Nice work, impressive and highly useful for those of us able to rig things, kinda dangerous for some who THINK they are Mr. Fix-it’s tho, lousy craftsmen, keep clear and don’t burn down your families!! Admit if you are NOT that guy and keep safe. Thanks for pursuing this info at a time critical for our planet to reduce energy consumption, wake up North America, it’s time to do this type of stuff!!

  4. Rob said ... 2009-09-29 at 1:41 pm

    Hi Markus,
    The bent element is surprisingly robust. I think if you experienced the bending process and held the final result in your hands you would have more confidence in it. The likelihood of a short seems no greater than in it’s original application as a stove element. Steel pots are used on these elements all the time, with a danger of electrocution to any person touching the pot if the element ever shorted out so I think these elements are designed to be quite safe in that regard.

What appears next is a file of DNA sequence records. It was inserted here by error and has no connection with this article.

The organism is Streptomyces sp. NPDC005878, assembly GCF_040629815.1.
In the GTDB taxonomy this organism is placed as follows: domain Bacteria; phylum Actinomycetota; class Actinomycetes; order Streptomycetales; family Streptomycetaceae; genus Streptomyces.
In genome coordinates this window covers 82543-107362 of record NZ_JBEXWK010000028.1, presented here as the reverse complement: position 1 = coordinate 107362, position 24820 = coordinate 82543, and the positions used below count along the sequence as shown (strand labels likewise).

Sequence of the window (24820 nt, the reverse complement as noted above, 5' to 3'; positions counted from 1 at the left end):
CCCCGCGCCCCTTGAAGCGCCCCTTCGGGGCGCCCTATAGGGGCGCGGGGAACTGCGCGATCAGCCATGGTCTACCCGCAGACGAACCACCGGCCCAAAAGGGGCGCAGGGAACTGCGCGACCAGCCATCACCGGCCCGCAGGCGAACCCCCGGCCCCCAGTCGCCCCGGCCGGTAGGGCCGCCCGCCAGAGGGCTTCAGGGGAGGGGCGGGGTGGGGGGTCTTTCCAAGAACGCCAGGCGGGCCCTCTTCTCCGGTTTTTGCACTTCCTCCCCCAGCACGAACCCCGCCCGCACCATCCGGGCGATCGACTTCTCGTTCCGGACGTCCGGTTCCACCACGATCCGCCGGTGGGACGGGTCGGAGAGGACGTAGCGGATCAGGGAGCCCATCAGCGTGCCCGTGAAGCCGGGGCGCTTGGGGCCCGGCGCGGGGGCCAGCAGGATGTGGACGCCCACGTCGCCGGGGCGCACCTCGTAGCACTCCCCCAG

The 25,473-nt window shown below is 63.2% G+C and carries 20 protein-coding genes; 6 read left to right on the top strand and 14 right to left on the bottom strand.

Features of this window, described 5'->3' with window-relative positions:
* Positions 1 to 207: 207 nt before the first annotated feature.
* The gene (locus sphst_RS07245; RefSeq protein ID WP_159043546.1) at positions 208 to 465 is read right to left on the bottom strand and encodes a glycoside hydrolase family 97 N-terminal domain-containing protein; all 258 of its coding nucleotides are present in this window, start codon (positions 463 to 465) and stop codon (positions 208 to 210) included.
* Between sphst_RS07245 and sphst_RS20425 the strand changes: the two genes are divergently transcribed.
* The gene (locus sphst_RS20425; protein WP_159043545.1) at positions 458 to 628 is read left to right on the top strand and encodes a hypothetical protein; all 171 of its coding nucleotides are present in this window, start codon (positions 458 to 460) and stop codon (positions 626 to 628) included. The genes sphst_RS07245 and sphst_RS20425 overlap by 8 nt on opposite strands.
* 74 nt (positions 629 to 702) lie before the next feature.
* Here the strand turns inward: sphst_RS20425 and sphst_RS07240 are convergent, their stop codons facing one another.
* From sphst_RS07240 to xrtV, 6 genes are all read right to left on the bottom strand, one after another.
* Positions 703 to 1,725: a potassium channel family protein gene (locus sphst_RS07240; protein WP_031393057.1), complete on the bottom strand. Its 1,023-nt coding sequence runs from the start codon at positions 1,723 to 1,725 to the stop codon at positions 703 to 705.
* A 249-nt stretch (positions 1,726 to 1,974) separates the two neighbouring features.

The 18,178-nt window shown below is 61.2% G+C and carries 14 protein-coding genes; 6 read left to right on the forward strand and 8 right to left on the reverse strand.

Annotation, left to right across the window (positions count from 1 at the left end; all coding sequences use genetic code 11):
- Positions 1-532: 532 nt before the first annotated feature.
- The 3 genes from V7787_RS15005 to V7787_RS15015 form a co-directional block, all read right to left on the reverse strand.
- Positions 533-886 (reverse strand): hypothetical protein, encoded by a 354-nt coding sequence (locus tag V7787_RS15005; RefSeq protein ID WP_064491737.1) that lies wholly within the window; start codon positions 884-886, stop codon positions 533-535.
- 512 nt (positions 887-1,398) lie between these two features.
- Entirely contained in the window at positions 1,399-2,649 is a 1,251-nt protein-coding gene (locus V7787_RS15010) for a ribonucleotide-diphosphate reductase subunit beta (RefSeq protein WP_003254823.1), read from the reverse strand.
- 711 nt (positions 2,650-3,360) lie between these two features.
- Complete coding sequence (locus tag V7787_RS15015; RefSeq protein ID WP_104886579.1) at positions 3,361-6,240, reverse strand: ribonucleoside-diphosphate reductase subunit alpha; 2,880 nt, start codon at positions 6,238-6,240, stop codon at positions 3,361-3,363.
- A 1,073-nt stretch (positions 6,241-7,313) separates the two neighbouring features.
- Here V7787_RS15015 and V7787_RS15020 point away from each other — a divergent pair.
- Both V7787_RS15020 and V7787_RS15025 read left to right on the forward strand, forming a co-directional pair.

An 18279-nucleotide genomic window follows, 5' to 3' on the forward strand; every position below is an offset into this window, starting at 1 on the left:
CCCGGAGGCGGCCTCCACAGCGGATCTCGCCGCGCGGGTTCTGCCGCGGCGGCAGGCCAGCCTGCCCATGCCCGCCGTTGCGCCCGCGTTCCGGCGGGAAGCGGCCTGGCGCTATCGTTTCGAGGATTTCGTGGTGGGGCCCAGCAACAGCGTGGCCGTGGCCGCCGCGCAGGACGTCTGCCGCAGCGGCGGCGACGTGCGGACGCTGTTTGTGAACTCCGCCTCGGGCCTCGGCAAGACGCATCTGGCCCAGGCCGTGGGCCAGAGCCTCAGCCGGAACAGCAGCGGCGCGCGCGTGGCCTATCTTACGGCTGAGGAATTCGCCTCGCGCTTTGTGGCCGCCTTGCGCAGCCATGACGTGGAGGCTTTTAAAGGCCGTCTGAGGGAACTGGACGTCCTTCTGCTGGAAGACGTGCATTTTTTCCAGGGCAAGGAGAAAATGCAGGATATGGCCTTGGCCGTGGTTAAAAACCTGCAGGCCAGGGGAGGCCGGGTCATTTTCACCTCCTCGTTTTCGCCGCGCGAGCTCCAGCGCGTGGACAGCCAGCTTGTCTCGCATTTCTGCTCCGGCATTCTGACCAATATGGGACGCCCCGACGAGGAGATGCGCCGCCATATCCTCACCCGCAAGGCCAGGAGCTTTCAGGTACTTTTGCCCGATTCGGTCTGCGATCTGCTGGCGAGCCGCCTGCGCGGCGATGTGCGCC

I don’t recommend super-insulating a gas hot water tank (with open flue) unless you first convert it to electric and cap the flue as I did. The dangers are much greater (explosion, fire and carbon monoxide poisoning) with a gas tank, and the gains from adding insulation are much less since several hundred watts are dissipated into the tube at the center of the tank and up the chimney regardless of how much you insulate the outside of the tank. This loss cannot be eliminated without capping the tank (which cannot be done safely while it is operating on gas).

    Thanks for your comments.

  5. Dan Pearlman said ... 2009-11-18 at 6:40 pm